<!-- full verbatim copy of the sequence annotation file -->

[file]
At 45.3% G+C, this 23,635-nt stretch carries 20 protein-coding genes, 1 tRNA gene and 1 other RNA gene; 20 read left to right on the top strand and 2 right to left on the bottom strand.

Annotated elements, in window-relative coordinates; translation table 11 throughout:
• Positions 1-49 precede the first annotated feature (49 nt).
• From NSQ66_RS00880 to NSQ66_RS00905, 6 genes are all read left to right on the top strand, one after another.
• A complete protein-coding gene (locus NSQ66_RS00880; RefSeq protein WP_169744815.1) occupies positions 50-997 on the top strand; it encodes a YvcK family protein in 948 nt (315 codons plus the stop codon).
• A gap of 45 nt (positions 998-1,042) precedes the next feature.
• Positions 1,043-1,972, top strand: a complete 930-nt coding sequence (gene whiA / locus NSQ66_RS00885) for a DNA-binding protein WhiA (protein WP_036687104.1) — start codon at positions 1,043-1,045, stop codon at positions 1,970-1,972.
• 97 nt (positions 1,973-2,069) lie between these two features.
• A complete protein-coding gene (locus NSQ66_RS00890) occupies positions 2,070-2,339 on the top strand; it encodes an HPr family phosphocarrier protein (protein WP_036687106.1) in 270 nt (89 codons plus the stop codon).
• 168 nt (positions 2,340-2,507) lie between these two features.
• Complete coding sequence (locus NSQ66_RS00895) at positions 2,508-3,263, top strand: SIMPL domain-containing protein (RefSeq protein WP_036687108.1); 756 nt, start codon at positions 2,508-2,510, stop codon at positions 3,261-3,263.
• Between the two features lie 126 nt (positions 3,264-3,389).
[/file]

At 45.3% G+C, this 23,635-nt stretch carries 20 protein-coding genes, 1 tRNA gene and 1 other RNA gene; 20 read left to right on the top strand and 2 right to left on the bottom strand.

Annotated elements, in window-relative coordinates; translation table 11 throughout:
• Positions 1-49 precede the first annotated feature (49 nt).
• From NSQ66_RS00880 to NSQ66_RS00905, 6 genes are all read left to right on the top strand, one after another.
• A complete protein-coding gene (locus NSQ66_RS00880; RefSeq protein WP_169744815.1) occupies positions 50-997 on the top strand; it encodes a YvcK family protein in 948 nt (315 codons plus the stop codon).
• A gap of 45 nt (positions 998-1,042) precedes the next feature.
• Positions 1,043-1,972, top strand: a complete 930-nt coding sequence (gene whiA / locus NSQ66_RS00885) for a DNA-binding protein WhiA (protein WP_036687104.1) — start codon at positions 1,043-1,045, stop codon at positions 1,970-1,972.
• 97 nt (positions 1,973-2,069) lie between these two features.
• A complete protein-coding gene (locus NSQ66_RS00890) occupies positions 2,070-2,339 on the top strand; it encodes an HPr family phosphocarrier protein (protein WP_036687106.1) in 270 nt (89 codons plus the stop codon).
• 168 nt (positions 2,340-2,507) lie between these two features.
• Complete coding sequence (locus NSQ66_RS00895) at positions 2,508-3,263, top strand: SIMPL domain-containing protein (RefSeq protein WP_036687108.1); 756 nt, start codon at positions 2,508-2,510, stop codon at positions 3,261-3,263.
• Between the two features lie 126 nt (positions 3,264-3,389).